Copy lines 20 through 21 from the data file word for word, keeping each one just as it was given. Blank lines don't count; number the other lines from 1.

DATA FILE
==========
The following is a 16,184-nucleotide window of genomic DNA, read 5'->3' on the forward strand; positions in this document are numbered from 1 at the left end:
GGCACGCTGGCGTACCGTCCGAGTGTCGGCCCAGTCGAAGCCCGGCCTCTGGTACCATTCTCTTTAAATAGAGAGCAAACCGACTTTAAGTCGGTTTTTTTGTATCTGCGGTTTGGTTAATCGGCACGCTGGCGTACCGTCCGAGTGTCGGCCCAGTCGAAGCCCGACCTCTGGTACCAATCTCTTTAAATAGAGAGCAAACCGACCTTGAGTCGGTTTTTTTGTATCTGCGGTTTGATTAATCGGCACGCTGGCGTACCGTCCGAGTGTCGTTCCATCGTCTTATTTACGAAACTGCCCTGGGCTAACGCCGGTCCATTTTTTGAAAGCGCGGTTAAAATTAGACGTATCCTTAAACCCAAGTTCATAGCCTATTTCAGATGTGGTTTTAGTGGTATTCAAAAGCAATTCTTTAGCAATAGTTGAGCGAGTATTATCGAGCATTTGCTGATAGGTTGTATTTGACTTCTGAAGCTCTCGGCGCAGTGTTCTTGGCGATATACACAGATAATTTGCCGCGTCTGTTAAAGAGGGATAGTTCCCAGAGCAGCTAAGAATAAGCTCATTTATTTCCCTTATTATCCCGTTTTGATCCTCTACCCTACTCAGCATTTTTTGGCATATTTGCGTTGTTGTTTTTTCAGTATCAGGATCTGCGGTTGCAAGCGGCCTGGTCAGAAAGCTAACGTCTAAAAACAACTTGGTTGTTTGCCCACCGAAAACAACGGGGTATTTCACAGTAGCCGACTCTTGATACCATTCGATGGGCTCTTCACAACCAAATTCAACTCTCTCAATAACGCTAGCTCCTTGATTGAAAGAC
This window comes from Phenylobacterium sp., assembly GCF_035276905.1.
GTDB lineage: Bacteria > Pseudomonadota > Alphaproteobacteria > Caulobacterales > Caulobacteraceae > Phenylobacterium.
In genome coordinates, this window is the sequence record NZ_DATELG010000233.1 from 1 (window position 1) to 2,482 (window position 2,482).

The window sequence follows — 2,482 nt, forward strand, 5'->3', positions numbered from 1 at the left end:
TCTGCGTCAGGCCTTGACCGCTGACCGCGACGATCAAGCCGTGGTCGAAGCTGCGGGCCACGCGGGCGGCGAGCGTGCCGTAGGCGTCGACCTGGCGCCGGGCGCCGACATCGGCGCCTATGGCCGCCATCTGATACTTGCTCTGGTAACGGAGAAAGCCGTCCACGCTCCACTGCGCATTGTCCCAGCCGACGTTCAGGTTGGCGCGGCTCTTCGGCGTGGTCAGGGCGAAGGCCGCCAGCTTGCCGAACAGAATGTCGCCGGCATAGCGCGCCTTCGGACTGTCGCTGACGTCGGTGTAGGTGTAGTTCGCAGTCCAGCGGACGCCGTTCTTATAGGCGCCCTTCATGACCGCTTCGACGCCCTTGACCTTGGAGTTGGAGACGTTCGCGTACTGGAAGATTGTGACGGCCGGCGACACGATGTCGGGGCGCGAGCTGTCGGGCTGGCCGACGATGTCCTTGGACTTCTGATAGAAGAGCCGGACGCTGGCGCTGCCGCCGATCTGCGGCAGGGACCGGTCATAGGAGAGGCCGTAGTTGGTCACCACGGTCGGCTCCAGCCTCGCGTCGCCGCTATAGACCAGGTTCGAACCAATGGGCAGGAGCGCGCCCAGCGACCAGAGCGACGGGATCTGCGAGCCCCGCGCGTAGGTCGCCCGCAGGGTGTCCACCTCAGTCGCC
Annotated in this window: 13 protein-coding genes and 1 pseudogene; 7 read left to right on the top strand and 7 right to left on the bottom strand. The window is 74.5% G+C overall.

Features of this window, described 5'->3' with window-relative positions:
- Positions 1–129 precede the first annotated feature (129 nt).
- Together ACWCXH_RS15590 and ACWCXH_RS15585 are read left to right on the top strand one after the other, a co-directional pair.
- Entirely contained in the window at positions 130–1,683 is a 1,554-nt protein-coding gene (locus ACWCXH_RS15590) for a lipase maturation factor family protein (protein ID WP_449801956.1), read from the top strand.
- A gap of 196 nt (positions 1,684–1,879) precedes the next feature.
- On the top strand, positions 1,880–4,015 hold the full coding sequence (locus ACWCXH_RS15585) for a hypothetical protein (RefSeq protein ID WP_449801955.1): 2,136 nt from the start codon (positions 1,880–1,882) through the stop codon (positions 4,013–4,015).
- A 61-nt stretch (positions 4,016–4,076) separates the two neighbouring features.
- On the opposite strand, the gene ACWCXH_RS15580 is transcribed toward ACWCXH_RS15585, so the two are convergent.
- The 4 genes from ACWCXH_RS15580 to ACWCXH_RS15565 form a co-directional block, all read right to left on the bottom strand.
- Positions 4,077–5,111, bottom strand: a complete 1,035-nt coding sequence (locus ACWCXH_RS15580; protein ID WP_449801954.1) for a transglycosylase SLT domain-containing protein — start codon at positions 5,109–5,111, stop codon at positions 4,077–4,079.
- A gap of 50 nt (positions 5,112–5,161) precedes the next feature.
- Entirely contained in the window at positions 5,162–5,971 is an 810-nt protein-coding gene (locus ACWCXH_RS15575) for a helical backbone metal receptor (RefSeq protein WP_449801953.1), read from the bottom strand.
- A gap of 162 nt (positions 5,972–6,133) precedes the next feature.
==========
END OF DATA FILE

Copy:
- Entirely contained in the window at positions 5,162–5,971 is an 810-nt protein-coding gene (locus ACWCXH_RS15575) for a helical backbone metal receptor (RefSeq protein WP_449801953.1), read from the bottom strand.
- A gap of 162 nt (positions 5,972–6,133) precedes the next feature.